Cryptocurrency Market Claws Back Above $100 Billion After China-Induced Bloodbath

The worst may be over for the cryptocurrency market, as prices stabilized over the weekend following one of the worst routs in recent memory. China’s crackdown on ICOs and bitcoin exchanges triggered a precipitous decline in this new asset class, shaving roughly $65 billion off the market in less than a week.

Market Shows Signs of Stability

As of early Monday, the total value of all cryptocurrencies stabilized above $125 billion, according to CoinMarketCap. On Friday, that figure dropped to as low as $97.55 billion, down from $179 billion just two weeks prior.

The decline has been driven by a broad retreat in bitcoin and several competing altcoins. Bitcoin broke as low as $49 billion on Friday before rebounding sharply over the weekend. The BTC/USD is currently valued at around $3,760.00, according to Bitstamp, for a market cap of $61 billion.

Ethereum’s market value fell to around $18.5 billion, but has since rebounded to $26 billion at a price of $274.00. The world’s No. 2 digital token is up 13% from the previous close.

Despite the bloodbath, there are a dozen cryptocurrencies valued at $1 billion or more.

Chinese Ban Remains in Focus

China’s ban on initial coin offerings (ICOs) and bitcoin exchanges has been at the center of the storm. Although Chinese regulators have left many crypto investors seething, prominent blockchain researchers say the long-term implications could be positive. In particular, long-term bitcoin enthusiast Tuur Demeester says that China’s attack on cryptos will lead to a budding community of decentralized exchanges.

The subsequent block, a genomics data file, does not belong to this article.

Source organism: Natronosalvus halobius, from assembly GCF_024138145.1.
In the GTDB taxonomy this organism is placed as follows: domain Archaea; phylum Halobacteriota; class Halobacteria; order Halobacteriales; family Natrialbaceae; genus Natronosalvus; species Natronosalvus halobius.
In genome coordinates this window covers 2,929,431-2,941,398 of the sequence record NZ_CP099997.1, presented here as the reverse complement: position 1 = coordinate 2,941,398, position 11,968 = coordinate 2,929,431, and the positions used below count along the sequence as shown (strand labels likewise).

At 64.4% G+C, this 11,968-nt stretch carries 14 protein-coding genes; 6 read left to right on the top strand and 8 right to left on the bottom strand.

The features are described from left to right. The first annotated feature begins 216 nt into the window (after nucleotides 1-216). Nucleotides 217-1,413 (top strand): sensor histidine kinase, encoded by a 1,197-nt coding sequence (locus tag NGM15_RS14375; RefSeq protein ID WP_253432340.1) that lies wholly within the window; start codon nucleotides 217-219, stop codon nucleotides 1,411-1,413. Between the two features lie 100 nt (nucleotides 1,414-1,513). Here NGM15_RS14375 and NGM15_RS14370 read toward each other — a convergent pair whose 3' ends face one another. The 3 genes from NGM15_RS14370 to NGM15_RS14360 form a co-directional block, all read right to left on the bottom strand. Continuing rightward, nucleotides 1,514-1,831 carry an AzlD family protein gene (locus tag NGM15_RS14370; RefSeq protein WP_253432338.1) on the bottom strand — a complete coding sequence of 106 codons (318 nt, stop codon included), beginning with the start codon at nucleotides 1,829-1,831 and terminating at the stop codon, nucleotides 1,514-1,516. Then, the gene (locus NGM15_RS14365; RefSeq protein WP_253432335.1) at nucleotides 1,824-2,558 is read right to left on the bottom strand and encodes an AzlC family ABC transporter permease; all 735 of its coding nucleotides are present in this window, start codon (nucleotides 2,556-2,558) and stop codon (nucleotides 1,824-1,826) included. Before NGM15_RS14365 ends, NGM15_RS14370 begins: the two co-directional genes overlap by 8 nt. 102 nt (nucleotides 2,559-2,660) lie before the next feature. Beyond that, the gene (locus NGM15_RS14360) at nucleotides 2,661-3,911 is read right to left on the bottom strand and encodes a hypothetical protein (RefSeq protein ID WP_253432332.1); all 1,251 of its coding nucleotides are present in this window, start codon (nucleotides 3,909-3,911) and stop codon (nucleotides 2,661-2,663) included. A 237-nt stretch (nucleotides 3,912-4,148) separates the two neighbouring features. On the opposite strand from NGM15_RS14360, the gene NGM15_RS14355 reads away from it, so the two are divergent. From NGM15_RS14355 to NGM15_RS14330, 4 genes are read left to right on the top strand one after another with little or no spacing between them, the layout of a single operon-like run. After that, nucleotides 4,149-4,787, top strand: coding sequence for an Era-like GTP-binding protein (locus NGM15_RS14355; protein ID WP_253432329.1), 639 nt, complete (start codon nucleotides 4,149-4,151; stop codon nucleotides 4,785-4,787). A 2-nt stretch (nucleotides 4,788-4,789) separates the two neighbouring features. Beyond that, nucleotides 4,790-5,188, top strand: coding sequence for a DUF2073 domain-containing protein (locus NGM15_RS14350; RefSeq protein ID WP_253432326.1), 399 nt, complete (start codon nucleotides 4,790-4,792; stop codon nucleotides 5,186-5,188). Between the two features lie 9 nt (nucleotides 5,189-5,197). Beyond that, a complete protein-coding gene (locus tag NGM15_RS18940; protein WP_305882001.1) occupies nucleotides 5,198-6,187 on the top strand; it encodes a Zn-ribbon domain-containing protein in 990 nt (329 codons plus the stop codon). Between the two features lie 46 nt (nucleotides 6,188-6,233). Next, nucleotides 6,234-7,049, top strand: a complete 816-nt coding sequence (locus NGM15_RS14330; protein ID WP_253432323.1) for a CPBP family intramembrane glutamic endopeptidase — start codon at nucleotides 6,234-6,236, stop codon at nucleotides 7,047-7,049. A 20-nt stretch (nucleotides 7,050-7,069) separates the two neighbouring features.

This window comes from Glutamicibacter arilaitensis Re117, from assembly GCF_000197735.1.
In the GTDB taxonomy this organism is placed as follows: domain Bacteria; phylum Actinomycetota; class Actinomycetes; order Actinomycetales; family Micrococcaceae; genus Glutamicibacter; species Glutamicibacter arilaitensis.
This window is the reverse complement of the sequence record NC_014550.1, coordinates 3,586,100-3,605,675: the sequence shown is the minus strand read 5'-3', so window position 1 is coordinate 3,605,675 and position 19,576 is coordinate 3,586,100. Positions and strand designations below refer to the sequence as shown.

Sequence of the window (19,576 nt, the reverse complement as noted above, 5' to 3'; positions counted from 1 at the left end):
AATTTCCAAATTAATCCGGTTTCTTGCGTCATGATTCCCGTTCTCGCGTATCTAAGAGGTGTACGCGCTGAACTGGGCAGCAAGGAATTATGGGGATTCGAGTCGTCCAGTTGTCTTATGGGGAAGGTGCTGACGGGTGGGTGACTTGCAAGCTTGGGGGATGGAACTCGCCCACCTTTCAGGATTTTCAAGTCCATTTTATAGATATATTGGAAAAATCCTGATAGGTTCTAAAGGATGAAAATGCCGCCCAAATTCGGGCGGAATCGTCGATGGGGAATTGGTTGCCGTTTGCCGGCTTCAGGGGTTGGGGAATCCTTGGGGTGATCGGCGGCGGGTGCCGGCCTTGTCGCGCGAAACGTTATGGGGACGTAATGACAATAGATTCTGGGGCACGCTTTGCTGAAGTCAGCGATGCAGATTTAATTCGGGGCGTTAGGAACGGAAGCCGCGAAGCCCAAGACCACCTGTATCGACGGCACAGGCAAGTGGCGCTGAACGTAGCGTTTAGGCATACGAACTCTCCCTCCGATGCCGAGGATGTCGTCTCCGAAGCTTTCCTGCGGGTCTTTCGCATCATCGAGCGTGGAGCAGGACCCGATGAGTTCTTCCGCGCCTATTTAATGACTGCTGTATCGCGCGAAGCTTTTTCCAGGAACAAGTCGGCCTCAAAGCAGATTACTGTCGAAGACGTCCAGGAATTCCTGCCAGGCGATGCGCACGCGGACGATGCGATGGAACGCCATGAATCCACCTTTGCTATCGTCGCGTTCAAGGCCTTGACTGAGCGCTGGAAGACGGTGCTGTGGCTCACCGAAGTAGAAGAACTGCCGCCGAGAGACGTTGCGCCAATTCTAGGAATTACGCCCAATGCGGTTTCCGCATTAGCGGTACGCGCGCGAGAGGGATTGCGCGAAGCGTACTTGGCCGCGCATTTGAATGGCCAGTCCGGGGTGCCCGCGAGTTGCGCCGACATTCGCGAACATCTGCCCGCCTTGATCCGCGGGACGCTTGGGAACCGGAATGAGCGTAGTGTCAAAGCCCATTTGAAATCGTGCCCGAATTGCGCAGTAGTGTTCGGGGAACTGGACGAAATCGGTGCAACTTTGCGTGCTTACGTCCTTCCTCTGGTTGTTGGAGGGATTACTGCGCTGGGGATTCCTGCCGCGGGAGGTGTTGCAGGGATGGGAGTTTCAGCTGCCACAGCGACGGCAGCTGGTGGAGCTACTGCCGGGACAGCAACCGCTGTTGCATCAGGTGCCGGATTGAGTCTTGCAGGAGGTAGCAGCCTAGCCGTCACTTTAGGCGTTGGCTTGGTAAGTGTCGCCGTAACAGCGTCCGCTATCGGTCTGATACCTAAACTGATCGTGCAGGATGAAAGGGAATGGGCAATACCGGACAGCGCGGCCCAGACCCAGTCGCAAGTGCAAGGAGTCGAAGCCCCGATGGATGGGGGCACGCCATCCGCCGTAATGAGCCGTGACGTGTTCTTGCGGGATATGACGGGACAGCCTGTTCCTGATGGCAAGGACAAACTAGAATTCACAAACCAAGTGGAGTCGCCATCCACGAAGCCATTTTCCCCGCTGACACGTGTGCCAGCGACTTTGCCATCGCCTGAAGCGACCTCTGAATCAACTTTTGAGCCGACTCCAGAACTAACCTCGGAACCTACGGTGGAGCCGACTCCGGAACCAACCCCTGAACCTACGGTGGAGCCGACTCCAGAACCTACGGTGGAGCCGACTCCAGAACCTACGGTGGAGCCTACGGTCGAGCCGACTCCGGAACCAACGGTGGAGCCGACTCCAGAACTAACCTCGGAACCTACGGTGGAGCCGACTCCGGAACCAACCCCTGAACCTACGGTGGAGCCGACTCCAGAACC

It’s not difficult to see why. The cryptocurrency revolution is more a battle of ideas than anything else. Rather than argue about which crypto will “win,” it’s more useful to view the market as a paradigm shift. The way the world thinks about money has been crucial to human history, and the advent of a monetary exchange outside the grip of governments is a powerful concept that many appear to be shrugging off. (For Mr. Jamie Dimon, it could be the case of sour grapes.)

China’s obsession with over-regulating everything made its attack on bitcoin a foregone conclusion. Chinese policymakers have been routinely intervening in the market after they realized mainland investors were using cryptos to hedge against yuan volatility.

Although the loss of China is a huge blow to the cryptocurrency market, it’ll be interesting to see whether Mr. Demeester’s prediction holds true.

Chief Editor to and Contributor to, Sam Bourgi has spent the past nine years focused on economics, markets and cryptocurrencies. His work has been featured in and cited by some of the world's leading newscasts, including Barron's, CBOE and Forbes. Avid crypto watchers and those with a libertarian persuasion can follow him on twitter at @hsbourgi